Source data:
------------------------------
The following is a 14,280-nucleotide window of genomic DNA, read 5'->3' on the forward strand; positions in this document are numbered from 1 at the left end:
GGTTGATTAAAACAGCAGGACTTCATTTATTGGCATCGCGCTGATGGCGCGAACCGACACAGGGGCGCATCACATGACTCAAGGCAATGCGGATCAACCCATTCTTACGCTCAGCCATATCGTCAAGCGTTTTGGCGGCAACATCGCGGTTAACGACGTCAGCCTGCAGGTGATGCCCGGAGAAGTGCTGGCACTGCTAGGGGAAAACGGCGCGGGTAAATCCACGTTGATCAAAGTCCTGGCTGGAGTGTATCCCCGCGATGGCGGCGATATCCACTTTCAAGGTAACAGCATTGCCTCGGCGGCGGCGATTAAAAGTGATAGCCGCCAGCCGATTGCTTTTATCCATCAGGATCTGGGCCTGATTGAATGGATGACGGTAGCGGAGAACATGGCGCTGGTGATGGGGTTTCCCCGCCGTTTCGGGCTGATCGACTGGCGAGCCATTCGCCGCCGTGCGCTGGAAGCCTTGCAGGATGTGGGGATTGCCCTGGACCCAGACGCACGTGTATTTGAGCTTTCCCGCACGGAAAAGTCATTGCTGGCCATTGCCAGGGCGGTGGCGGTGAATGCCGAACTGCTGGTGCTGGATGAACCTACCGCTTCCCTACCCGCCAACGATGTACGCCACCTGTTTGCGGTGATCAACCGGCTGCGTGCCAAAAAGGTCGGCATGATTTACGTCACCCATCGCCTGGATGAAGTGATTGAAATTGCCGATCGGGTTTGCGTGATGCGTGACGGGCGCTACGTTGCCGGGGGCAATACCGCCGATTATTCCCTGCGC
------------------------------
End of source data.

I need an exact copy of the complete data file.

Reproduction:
The following is a 14,280-nucleotide window of genomic DNA, read 5'->3' on the forward strand; positions in this document are numbered from 1 at the left end:
GGTTGATTAAAACAGCAGGACTTCATTTATTGGCATCGCGCTGATGGCGCGAACCGACACAGGGGCGCATCACATGACTCAAGGCAATGCGGATCAACCCATTCTTACGCTCAGCCATATCGTCAAGCGTTTTGGCGGCAACATCGCGGTTAACGACGTCAGCCTGCAGGTGATGCCCGGAGAAGTGCTGGCACTGCTAGGGGAAAACGGCGCGGGTAAATCCACGTTGATCAAAGTCCTGGCTGGAGTGTATCCCCGCGATGGCGGCGATATCCACTTTCAAGGTAACAGCATTGCCTCGGCGGCGGCGATTAAAAGTGATAGCCGCCAGCCGATTGCTTTTATCCATCAGGATCTGGGCCTGATTGAATGGATGACGGTAGCGGAGAACATGGCGCTGGTGATGGGGTTTCCCCGCCGTTTCGGGCTGATCGACTGGCGAGCCATTCGCCGCCGTGCGCTGGAAGCCTTGCAGGATGTGGGGATTGCCCTGGACCCAGACGCACGTGTATTTGAGCTTTCCCGCACGGAAAAGTCATTGCTGGCCATTGCCAGGGCGGTGGCGGTGAATGCCGAACTGCTGGTGCTGGATGAACCTACCGCTTCCCTACCCGCCAACGATGTACGCCACCTGTTTGCGGTGATCAACCGGCTGCGTGCCAAAAAGGTCGGCATGATTTACGTCACCCATCGCCTGGATGAAGTGATTGAAATTGCCGATCGGGTTTGCGTGATGCGTGACGGGCGCTACGTTGCCGGGGGCAATACCGCCGATTATTCCCTGCGC